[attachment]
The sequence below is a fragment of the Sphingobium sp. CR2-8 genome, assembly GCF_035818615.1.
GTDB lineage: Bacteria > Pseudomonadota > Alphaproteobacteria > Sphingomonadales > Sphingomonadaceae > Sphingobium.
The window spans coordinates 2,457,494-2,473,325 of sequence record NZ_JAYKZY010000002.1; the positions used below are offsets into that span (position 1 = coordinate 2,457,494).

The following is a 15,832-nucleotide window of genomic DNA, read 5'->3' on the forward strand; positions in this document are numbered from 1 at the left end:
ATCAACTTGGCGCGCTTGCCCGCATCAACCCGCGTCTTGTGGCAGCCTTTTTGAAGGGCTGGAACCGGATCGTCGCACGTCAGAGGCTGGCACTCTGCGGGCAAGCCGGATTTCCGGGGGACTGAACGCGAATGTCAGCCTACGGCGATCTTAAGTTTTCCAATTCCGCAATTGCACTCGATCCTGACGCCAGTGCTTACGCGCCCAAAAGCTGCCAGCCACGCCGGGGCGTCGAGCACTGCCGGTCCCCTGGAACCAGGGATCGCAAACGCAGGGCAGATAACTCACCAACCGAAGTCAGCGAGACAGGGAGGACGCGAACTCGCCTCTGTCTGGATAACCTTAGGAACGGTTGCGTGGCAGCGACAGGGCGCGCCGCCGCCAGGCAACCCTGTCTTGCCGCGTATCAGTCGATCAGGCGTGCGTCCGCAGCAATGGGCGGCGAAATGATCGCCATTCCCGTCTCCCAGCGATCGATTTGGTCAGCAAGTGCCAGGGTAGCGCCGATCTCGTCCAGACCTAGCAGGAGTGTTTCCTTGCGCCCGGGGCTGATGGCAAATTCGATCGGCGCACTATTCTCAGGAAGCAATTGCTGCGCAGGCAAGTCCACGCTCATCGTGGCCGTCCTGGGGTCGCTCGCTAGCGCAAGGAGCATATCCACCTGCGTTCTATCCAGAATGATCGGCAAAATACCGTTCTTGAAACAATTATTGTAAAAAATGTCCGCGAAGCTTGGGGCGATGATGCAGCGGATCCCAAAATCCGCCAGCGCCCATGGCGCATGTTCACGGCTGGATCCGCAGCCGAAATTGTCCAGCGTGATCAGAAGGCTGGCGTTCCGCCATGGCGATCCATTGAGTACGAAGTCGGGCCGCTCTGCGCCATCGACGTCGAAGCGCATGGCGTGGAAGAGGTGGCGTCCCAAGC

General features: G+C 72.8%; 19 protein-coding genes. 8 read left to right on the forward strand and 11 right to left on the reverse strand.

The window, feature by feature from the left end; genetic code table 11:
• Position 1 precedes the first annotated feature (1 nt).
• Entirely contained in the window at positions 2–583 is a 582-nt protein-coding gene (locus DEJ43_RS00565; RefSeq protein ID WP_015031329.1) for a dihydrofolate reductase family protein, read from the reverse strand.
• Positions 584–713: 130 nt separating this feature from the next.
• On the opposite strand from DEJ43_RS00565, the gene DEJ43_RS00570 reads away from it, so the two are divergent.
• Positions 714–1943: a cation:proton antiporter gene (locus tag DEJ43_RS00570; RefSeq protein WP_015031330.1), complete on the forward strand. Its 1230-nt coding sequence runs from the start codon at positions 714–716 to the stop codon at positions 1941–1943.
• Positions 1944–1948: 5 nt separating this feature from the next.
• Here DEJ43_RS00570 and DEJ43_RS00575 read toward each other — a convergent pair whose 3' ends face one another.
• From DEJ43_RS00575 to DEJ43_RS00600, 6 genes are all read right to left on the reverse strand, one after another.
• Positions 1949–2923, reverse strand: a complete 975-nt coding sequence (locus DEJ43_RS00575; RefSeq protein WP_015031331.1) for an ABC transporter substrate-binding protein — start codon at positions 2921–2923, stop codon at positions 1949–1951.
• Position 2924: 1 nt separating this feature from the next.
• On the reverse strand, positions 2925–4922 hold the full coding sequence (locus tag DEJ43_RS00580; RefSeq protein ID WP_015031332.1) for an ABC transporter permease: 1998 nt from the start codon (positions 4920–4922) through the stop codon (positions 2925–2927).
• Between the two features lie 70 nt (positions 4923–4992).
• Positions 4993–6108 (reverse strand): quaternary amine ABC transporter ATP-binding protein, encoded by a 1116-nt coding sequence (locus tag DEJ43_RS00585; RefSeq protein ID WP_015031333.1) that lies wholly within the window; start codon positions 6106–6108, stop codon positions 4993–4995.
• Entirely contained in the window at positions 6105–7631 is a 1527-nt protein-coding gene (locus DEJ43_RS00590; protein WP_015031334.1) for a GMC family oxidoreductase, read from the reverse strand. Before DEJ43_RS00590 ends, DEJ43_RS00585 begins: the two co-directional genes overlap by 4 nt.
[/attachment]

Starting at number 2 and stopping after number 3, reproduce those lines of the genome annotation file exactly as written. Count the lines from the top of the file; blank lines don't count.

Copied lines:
GTDB lineage: Bacteria > Pseudomonadota > Alphaproteobacteria > Sphingomonadales > Sphingomonadaceae > Sphingobium.
The window spans coordinates 2,457,494-2,473,325 of sequence record NZ_JAYKZY010000002.1; the positions used below are offsets into that span (position 1 = coordinate 2,457,494).